Once we got to that part of the documentary, we heard more specifics about the segments themselves, mainly in regard to the reasons they didn’t make the cut. These instances also included remarks from visual effects personnel Pablo Helman and Dean Yurke. The latter went into depth about the way in which he cleaned up the “Waterfall Sequence” for inclusion on the DVD.
That highlighted one terrific aspect of the presentation. Though none of these shots were fully finished for the final film, they were completed for inclusion on the DVD. This must have been fairly expensive, as they were all brought up to snuff; most look good enough to appear in the finished movie. Actually, a couple of them do; shorter versions of some podrace material and the air taxi make it to the DVD’s cut of Menace. Otherwise, a few of the effects still look a little dodgy, but I’m being very nitpicky, and I really appreciated the fact the visual elements were rendered to such a good degree of quality; they easily could have just been slapped on the disc in unfinished form and we’d still be happy. In addition, all of the scenes offered full Dolby Digital 5.1 sound, which was a very nice touch.
As for the clips themselves, I found them to be very interesting. Did they deserve to make the finished film? Maybe. I did enjoy the extra podrace footage, and the rest of the snippets also seemed fun. Granted, this came from viewing them in isolation; since Menace tends to drag at times, it probably didn’t need an extra 17 minutes of footage. Still, I think one could argue for the inclusion of any and all of them, as they were generally worthwhile.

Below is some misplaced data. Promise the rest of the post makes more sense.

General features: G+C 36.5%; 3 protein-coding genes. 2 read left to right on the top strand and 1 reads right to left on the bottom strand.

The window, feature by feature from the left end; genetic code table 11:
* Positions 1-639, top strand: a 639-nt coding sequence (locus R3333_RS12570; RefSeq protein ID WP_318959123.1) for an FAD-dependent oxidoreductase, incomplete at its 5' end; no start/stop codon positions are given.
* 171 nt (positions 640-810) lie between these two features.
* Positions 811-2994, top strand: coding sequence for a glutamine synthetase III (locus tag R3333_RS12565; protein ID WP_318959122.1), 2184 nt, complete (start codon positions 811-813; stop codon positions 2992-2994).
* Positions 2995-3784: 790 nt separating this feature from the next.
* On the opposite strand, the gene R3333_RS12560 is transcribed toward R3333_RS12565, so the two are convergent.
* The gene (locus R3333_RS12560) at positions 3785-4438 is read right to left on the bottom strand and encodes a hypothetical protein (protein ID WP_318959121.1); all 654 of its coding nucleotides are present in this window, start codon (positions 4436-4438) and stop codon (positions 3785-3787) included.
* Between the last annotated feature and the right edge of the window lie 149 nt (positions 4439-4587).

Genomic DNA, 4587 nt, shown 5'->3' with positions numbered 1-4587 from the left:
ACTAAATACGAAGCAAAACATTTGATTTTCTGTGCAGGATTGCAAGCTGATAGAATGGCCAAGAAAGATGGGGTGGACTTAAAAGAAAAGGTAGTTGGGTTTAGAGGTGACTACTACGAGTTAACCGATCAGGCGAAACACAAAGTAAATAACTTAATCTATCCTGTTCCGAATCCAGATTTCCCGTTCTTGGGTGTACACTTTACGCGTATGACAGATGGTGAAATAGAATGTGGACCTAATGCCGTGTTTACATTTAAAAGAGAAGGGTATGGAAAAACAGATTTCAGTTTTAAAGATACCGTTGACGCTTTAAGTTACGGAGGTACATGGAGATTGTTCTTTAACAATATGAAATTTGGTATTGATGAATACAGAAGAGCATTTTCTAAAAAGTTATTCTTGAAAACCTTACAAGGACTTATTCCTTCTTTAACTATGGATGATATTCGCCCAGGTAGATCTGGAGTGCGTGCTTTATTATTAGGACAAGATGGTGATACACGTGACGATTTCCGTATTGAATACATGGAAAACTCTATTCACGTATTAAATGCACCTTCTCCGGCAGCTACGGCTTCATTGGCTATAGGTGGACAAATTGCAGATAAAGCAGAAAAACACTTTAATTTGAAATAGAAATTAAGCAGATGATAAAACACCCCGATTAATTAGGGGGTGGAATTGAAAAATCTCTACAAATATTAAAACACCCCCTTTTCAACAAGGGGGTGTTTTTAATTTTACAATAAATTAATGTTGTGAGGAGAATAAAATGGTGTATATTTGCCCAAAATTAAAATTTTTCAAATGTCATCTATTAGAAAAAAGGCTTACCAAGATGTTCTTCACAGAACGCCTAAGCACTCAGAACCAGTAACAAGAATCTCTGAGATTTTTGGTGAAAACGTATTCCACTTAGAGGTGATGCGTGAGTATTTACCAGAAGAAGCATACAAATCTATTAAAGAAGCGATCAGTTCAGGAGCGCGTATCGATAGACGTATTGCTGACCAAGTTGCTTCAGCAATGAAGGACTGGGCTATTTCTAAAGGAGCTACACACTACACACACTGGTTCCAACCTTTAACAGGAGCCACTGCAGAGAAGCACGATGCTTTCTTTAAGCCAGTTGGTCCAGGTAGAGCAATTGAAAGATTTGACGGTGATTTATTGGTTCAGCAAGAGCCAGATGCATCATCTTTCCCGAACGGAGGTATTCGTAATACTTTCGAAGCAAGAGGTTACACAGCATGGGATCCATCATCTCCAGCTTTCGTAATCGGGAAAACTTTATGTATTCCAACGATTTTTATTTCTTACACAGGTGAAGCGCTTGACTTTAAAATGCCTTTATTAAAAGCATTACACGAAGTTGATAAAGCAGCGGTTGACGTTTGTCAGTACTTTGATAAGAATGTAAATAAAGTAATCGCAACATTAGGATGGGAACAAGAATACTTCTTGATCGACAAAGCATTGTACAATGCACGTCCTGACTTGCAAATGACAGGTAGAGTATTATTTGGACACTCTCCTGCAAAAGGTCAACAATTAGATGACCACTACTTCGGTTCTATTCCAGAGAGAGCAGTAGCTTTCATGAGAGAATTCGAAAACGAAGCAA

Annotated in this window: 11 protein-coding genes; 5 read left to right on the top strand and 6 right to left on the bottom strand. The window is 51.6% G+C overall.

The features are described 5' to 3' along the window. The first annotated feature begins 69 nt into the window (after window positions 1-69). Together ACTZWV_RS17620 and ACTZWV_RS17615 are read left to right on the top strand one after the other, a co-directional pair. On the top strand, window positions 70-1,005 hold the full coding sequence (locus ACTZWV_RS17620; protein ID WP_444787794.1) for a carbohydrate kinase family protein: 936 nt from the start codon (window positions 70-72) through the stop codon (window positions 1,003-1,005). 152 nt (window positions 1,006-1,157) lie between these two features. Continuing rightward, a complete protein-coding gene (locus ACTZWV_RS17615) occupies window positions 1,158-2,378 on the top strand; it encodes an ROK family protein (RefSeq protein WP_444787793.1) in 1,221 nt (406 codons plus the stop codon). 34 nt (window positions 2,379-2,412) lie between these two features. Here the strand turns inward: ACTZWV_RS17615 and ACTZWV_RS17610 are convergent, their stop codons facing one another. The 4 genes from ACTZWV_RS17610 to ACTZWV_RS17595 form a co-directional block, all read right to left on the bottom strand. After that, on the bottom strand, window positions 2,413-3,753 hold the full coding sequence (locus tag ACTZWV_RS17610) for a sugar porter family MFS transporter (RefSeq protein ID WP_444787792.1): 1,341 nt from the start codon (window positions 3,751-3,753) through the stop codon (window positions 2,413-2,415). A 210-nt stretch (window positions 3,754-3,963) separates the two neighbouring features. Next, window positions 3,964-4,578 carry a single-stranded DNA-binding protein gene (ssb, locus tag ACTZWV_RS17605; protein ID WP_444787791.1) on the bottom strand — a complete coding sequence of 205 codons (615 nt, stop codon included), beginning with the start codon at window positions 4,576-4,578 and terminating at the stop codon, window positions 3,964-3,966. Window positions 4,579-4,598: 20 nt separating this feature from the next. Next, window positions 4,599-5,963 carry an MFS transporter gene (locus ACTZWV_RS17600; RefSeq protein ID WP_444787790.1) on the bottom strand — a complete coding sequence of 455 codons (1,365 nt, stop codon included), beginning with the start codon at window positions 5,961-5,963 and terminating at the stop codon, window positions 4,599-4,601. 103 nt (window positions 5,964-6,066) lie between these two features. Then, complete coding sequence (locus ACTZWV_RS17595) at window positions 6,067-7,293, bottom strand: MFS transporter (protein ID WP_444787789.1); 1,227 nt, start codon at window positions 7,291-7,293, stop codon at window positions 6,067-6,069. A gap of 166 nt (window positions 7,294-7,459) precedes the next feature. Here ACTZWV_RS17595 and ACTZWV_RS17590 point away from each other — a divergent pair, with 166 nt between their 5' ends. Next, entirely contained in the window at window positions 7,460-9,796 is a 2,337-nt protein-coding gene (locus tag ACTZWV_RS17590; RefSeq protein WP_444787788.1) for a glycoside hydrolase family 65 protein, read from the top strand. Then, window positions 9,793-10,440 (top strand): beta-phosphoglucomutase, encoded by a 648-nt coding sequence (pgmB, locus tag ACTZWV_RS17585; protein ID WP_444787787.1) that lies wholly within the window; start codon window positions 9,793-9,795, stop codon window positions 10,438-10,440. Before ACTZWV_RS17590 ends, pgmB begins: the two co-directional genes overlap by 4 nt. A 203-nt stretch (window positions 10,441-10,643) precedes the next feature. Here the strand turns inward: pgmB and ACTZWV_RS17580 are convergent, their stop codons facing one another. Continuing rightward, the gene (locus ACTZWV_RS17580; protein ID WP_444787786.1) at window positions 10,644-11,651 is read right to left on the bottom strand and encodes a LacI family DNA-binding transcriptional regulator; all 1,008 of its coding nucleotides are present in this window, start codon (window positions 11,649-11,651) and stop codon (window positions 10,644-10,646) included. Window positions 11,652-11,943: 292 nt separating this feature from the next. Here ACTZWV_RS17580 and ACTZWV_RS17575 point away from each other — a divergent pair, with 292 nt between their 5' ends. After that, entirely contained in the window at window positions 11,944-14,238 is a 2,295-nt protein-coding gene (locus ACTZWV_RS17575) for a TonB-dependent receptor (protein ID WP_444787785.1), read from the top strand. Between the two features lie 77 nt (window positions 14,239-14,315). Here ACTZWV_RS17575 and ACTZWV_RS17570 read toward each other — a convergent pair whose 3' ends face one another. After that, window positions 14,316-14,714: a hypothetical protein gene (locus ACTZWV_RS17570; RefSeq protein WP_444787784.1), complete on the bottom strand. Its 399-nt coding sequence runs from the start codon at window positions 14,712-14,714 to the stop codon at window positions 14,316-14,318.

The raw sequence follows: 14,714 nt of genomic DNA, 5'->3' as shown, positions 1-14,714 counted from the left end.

One minor note about the documentary: some clips from other Star Wars films showed up during it. The scene from the first flick in which Han blasts Greedo appeared. Yup, it’s the SE version - Greedo shoots first!
That finished the “Deleted Scenes and Documentaries” area, so now we’ll move to “Featurettes, Web Documentaries, and Starwars.com”. In this domain we found a great deal of additional behind the scenes material. The Web Documentaries originally appeared on the official website, and we found 12 of them here. Each of these ran between three minutes, 33 seconds and seven minutes, 34 seconds for a total of 58 minutes and eight seconds of footage. Whew - that’s the equivalent of a full-length documentary!
These fit in nicely with the format used for “The Beginning”, as the 12 programs mainly used rough footage from the set. A wide variety of topics were covered, from Lucas’ very first day of writing the new script through production design, costumes, creatures, the casting of Anakin, problems with R2-D2 and other issues. The segments were long enough to provide acceptable detail; as a total Star Wars geek, I could always use more material, but I won’t complain that these were too short.
All of the programs seemed to be compelling and entertaining, and they all felt appropriately candid. Of course, we’re not going to get any real dirt, but these segments lacked that “sanitized” tone that harms so many documentaries. Some of the material appeared elsewhere as well, but most of it seemed exclusive to these shows, and all of it was very informative and enjoyable. The segments about R2 and the Anakin cattle call were the most compelling, especially since the latter showed a little more of Lloyd’s competition; this made me even more convinced they picked the wrong kid.